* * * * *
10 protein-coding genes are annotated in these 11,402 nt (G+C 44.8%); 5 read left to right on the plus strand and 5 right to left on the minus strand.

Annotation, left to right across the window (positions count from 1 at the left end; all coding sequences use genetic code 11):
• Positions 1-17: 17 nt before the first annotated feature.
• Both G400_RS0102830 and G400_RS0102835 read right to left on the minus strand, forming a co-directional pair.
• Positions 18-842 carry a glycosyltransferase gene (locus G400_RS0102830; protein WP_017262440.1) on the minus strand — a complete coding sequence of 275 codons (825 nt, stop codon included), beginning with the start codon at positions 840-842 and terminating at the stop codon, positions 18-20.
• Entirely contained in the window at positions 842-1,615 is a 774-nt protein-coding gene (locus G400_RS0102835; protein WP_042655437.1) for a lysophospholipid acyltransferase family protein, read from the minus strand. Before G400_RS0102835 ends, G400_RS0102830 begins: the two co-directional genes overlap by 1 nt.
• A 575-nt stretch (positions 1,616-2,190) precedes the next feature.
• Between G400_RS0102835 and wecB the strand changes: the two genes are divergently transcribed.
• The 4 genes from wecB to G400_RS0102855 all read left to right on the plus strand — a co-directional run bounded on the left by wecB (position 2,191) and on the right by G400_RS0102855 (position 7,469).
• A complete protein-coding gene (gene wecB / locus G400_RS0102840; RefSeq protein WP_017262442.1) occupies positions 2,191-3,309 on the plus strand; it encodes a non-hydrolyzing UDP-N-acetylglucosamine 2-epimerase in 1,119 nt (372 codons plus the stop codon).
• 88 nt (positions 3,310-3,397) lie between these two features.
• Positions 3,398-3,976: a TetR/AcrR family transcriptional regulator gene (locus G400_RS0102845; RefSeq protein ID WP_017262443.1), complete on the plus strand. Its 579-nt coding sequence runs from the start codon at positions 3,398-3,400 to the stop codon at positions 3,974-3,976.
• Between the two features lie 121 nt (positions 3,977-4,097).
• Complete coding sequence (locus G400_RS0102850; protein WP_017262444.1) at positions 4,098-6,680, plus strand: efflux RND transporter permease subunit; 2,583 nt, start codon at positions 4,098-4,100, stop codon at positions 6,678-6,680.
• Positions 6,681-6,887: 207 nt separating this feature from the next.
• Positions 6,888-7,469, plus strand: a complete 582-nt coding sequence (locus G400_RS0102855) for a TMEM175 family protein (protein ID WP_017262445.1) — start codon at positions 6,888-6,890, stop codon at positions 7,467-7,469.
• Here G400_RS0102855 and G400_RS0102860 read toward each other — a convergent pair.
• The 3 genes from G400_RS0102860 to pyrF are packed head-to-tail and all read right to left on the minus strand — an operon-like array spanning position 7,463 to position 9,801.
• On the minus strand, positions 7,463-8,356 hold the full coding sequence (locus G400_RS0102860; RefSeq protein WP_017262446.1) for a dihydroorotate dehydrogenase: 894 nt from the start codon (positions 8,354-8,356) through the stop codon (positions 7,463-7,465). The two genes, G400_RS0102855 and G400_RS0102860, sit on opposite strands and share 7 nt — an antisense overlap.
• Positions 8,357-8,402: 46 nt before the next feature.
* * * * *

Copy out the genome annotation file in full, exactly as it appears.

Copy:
10 protein-coding genes are annotated in these 11,402 nt (G+C 44.8%); 5 read left to right on the plus strand and 5 right to left on the minus strand.

Annotation, left to right across the window (positions count from 1 at the left end; all coding sequences use genetic code 11):
• Positions 1-17: 17 nt before the first annotated feature.
• Both G400_RS0102830 and G400_RS0102835 read right to left on the minus strand, forming a co-directional pair.
• Positions 18-842 carry a glycosyltransferase gene (locus G400_RS0102830; protein WP_017262440.1) on the minus strand — a complete coding sequence of 275 codons (825 nt, stop codon included), beginning with the start codon at positions 840-842 and terminating at the stop codon, positions 18-20.
• Entirely contained in the window at positions 842-1,615 is a 774-nt protein-coding gene (locus G400_RS0102835; protein WP_042655437.1) for a lysophospholipid acyltransferase family protein, read from the minus strand. Before G400_RS0102835 ends, G400_RS0102830 begins: the two co-directional genes overlap by 1 nt.
• A 575-nt stretch (positions 1,616-2,190) precedes the next feature.
• Between G400_RS0102835 and wecB the strand changes: the two genes are divergently transcribed.
• The 4 genes from wecB to G400_RS0102855 all read left to right on the plus strand — a co-directional run bounded on the left by wecB (position 2,191) and on the right by G400_RS0102855 (position 7,469).
• A complete protein-coding gene (gene wecB / locus G400_RS0102840; RefSeq protein WP_017262442.1) occupies positions 2,191-3,309 on the plus strand; it encodes a non-hydrolyzing UDP-N-acetylglucosamine 2-epimerase in 1,119 nt (372 codons plus the stop codon).
• 88 nt (positions 3,310-3,397) lie between these two features.
• Positions 3,398-3,976: a TetR/AcrR family transcriptional regulator gene (locus G400_RS0102845; RefSeq protein ID WP_017262443.1), complete on the plus strand. Its 579-nt coding sequence runs from the start codon at positions 3,398-3,400 to the stop codon at positions 3,974-3,976.
• Between the two features lie 121 nt (positions 3,977-4,097).
• Complete coding sequence (locus G400_RS0102850; protein WP_017262444.1) at positions 4,098-6,680, plus strand: efflux RND transporter permease subunit; 2,583 nt, start codon at positions 4,098-4,100, stop codon at positions 6,678-6,680.
• Positions 6,681-6,887: 207 nt separating this feature from the next.
• Positions 6,888-7,469, plus strand: a complete 582-nt coding sequence (locus G400_RS0102855) for a TMEM175 family protein (protein ID WP_017262445.1) — start codon at positions 6,888-6,890, stop codon at positions 7,467-7,469.
• Here G400_RS0102855 and G400_RS0102860 read toward each other — a convergent pair.
• The 3 genes from G400_RS0102860 to pyrF are packed head-to-tail and all read right to left on the minus strand — an operon-like array spanning position 7,463 to position 9,801.
• On the minus strand, positions 7,463-8,356 hold the full coding sequence (locus G400_RS0102860; RefSeq protein WP_017262446.1) for a dihydroorotate dehydrogenase: 894 nt from the start codon (positions 8,354-8,356) through the stop codon (positions 7,463-7,465). The two genes, G400_RS0102855 and G400_RS0102860, sit on opposite strands and share 7 nt — an antisense overlap.
• Positions 8,357-8,402: 46 nt before the next feature.